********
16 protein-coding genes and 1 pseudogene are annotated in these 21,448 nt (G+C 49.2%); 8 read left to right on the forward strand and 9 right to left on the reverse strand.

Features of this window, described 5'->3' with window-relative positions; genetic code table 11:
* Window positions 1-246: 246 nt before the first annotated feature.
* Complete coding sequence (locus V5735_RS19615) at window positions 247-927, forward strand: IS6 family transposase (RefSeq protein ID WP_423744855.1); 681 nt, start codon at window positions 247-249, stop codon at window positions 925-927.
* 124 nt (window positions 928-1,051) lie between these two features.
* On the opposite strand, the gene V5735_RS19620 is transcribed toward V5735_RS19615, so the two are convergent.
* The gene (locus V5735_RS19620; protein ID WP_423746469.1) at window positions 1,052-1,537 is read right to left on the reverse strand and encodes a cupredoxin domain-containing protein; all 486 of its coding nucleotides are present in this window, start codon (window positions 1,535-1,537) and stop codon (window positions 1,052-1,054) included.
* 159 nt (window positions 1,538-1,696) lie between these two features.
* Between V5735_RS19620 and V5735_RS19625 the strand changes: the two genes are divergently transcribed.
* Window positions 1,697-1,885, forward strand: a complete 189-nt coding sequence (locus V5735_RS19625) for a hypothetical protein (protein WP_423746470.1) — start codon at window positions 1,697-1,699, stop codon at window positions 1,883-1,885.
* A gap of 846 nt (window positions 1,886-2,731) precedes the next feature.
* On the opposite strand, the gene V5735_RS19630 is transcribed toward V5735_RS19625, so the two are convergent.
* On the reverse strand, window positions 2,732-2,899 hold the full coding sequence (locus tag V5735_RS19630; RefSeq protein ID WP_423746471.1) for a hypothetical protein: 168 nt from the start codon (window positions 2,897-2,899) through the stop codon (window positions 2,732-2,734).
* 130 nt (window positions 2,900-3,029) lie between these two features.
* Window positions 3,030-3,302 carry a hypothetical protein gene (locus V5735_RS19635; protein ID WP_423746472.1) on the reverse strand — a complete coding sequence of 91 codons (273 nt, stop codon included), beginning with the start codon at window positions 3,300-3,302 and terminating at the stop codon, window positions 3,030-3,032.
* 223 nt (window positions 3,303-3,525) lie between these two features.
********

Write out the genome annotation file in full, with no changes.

16 protein-coding genes and 1 pseudogene are annotated in these 21,448 nt (G+C 49.2%); 8 read left to right on the forward strand and 9 right to left on the reverse strand.

Features of this window, described 5'->3' with window-relative positions; genetic code table 11:
* Window positions 1-246: 246 nt before the first annotated feature.
* Complete coding sequence (locus V5735_RS19615) at window positions 247-927, forward strand: IS6 family transposase (RefSeq protein ID WP_423744855.1); 681 nt, start codon at window positions 247-249, stop codon at window positions 925-927.
* 124 nt (window positions 928-1,051) lie between these two features.
* On the opposite strand, the gene V5735_RS19620 is transcribed toward V5735_RS19615, so the two are convergent.
* The gene (locus V5735_RS19620; protein ID WP_423746469.1) at window positions 1,052-1,537 is read right to left on the reverse strand and encodes a cupredoxin domain-containing protein; all 486 of its coding nucleotides are present in this window, start codon (window positions 1,535-1,537) and stop codon (window positions 1,052-1,054) included.
* 159 nt (window positions 1,538-1,696) lie between these two features.
* Between V5735_RS19620 and V5735_RS19625 the strand changes: the two genes are divergently transcribed.
* Window positions 1,697-1,885, forward strand: a complete 189-nt coding sequence (locus V5735_RS19625) for a hypothetical protein (protein WP_423746470.1) — start codon at window positions 1,697-1,699, stop codon at window positions 1,883-1,885.
* A gap of 846 nt (window positions 1,886-2,731) precedes the next feature.
* On the opposite strand, the gene V5735_RS19630 is transcribed toward V5735_RS19625, so the two are convergent.
* On the reverse strand, window positions 2,732-2,899 hold the full coding sequence (locus tag V5735_RS19630; RefSeq protein ID WP_423746471.1) for a hypothetical protein: 168 nt from the start codon (window positions 2,897-2,899) through the stop codon (window positions 2,732-2,734).
* 130 nt (window positions 2,900-3,029) lie between these two features.
* Window positions 3,030-3,302 carry a hypothetical protein gene (locus V5735_RS19635; protein ID WP_423746472.1) on the reverse strand — a complete coding sequence of 91 codons (273 nt, stop codon included), beginning with the start codon at window positions 3,300-3,302 and terminating at the stop codon, window positions 3,030-3,032.
* 223 nt (window positions 3,303-3,525) lie between these two features.